Our campuses feature remarkable ecological and environmental spaces. The University is documenting those that provide special habitat for biodiversity to contribute to Metric 2 of the Biodiversity Baseline Data Project, which aspires to protect these areas for the future.
The Biodiversity Baseline Data Project
Number of ‘Areas of Significance’ forms Metric 2 of the Biodiversity Baseline Data Project and identifies areas of ecological and environmental value that must be protected. These include both manmade gardens (e.g. System Garden) and areas of remnant natural vegetation (e.g. Dookie Bushland Reserve).
The Biodiversity Baseline Data Project facilitates the University’s ‘no net loss’ of biodiversity policy by measuring biodiversity through seven preliminary metrics and ensure values do not drop below baseline calculations.
A conservation haven: Dookie Bushland Reserve
Dookie Bushland Reserve is 270-hectare bushland reserve comprised of white box and grey box grassy woodland, a rare vegetation type in South-eastern Australia. Being the largest bushland reserve to occur on an Australian university campus, it provides enormous ecological and environmental value to our Dookie campus.
The reserve provides habitat to over 166 native plant species and 111 native fauna species, many of which are threatened with extinction. These include the Dookie daisy (Brachyscome gracilis), squirrel gliders (Petaurus norfolcensis), bush stone curlews (Burhinus grallarius), barking owl (Ninox connivens), bandy bandy snake (Vermicella annulata) and brush-tailed phascogales (phascogale tapoatafa).
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Mapping areas for protection
As part of the development of Metric 2, former Bachelor of Science student and Biodiversity Intern, Olivia Conroy, created an ‘Areas of Significance’ Register listing all areas of ecological and environmental importance on University grounds.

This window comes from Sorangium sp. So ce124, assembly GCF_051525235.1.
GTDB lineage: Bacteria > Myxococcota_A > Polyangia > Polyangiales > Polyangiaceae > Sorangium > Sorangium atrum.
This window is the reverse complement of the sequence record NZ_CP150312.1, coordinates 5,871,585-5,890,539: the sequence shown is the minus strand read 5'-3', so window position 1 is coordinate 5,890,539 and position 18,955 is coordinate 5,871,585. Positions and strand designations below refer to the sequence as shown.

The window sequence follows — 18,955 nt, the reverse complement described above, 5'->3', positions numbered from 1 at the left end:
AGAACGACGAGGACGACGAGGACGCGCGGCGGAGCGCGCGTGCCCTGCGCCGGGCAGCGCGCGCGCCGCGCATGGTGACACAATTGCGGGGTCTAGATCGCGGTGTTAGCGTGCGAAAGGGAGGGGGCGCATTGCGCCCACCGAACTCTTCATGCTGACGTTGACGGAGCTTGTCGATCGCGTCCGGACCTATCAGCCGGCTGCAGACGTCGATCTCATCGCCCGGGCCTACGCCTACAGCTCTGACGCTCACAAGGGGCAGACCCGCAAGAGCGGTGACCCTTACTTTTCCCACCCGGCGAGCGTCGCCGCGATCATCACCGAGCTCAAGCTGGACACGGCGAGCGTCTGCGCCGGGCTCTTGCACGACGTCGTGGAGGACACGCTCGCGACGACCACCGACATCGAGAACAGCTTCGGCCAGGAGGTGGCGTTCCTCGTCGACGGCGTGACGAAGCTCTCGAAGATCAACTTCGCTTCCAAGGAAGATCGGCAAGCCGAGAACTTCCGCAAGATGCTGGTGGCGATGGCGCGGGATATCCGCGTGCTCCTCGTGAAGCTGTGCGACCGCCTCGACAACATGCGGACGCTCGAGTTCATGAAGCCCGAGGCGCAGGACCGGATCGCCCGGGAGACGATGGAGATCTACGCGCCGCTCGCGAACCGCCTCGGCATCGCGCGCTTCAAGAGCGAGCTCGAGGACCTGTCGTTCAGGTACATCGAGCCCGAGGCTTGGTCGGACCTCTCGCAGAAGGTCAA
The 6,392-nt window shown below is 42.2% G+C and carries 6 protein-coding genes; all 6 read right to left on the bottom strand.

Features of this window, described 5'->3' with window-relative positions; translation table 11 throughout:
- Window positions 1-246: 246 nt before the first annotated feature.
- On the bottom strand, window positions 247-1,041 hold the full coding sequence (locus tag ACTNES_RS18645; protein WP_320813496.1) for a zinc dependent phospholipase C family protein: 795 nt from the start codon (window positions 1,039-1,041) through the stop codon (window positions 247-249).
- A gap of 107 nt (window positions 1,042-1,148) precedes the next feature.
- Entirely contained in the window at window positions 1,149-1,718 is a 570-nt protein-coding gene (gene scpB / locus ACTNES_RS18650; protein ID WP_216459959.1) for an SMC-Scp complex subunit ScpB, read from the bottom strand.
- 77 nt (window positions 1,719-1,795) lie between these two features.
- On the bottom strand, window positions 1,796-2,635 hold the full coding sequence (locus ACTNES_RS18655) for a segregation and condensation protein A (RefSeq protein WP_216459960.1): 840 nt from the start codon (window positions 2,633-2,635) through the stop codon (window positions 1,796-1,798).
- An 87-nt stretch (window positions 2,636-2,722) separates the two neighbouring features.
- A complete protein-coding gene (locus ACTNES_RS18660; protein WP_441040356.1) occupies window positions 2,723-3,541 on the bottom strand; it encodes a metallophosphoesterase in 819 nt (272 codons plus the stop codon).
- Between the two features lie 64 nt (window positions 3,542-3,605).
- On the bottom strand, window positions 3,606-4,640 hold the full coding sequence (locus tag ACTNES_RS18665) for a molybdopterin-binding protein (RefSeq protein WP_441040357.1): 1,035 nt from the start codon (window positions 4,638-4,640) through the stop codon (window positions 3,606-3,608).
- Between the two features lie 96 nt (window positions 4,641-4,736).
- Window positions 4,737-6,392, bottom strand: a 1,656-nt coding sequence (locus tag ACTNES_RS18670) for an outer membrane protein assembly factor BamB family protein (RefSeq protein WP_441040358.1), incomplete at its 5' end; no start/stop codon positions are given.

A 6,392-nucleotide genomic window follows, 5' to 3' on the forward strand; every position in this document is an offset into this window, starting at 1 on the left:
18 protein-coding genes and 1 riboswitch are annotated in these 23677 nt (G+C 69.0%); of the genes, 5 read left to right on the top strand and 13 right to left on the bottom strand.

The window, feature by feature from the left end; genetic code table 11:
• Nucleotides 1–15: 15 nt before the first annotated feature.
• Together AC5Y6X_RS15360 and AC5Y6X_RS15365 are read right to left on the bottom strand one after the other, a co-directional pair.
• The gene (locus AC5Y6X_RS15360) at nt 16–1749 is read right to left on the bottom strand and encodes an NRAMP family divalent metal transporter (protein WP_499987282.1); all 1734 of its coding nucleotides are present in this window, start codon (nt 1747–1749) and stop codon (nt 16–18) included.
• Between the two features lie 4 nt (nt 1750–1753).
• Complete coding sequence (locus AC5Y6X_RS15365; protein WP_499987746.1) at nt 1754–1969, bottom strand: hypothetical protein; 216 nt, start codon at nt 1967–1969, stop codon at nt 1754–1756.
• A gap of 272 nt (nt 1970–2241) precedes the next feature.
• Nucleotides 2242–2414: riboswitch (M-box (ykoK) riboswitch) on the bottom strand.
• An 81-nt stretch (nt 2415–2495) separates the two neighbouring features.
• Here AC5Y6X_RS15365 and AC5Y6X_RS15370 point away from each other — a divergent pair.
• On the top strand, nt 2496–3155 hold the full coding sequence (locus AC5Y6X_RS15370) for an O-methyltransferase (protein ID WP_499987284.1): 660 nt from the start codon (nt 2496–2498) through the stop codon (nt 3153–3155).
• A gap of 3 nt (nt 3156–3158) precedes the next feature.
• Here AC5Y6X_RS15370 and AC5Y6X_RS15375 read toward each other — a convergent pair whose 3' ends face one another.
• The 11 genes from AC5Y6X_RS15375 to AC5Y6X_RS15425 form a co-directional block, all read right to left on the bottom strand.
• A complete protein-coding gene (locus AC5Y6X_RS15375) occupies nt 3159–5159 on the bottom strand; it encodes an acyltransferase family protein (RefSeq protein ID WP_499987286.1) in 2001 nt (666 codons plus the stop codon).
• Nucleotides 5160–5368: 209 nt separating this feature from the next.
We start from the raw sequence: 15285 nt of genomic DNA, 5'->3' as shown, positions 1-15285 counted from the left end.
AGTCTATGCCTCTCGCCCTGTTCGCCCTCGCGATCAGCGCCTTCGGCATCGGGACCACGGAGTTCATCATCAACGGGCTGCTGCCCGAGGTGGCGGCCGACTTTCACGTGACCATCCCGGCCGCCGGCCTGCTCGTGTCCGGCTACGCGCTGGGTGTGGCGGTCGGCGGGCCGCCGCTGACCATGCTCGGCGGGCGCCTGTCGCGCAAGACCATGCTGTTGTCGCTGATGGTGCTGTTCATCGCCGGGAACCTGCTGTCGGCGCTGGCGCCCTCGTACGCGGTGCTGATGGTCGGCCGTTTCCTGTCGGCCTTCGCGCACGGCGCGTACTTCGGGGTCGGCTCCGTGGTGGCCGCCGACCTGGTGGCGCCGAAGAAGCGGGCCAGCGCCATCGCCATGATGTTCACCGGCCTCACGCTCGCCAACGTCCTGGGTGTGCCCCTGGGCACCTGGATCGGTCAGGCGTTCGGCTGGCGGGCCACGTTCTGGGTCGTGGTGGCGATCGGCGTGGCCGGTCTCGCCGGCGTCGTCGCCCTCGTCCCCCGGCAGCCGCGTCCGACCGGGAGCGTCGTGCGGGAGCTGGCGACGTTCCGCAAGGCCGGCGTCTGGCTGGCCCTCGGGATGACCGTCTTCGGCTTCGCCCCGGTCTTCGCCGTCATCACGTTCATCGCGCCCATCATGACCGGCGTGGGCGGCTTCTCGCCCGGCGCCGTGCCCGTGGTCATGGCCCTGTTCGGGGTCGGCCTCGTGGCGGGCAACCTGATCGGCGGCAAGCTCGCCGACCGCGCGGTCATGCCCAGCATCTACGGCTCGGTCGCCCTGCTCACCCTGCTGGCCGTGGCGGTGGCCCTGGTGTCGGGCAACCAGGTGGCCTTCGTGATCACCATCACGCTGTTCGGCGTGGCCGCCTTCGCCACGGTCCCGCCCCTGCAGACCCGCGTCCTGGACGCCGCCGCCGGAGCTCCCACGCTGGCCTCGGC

This register is to be developed into an interactive map and made publicly available as a free online learning tool. Mapping areas listed in the register will allow the University to monitor these spaces and ensure development projects do not encroach on their boundaries.
Why do we need to protect significant spaces on campus?
Protected areas are an important tool for promoting biodiversity. Protecting habitat and ecosystems safeguards natural resources and genetic diversity of species, which are critical for the wellbeing of humans and nature.
Our campuses are frequently undergoing construction projects to keep up with the University’s infrastructure needs. While these projects add value to our University as a world-leading institution, so does intact ecosystems and gardens through provision of ecosystem services.
For example, the Rain Garden at our Burnley campus captures and filters stormwater, increasing the water permeability of the campus. This prevents flooding in storm events which are expected to increase due to climate change. It is important to protect spaces like these to ensure our campuses remain functional in a future altered climate.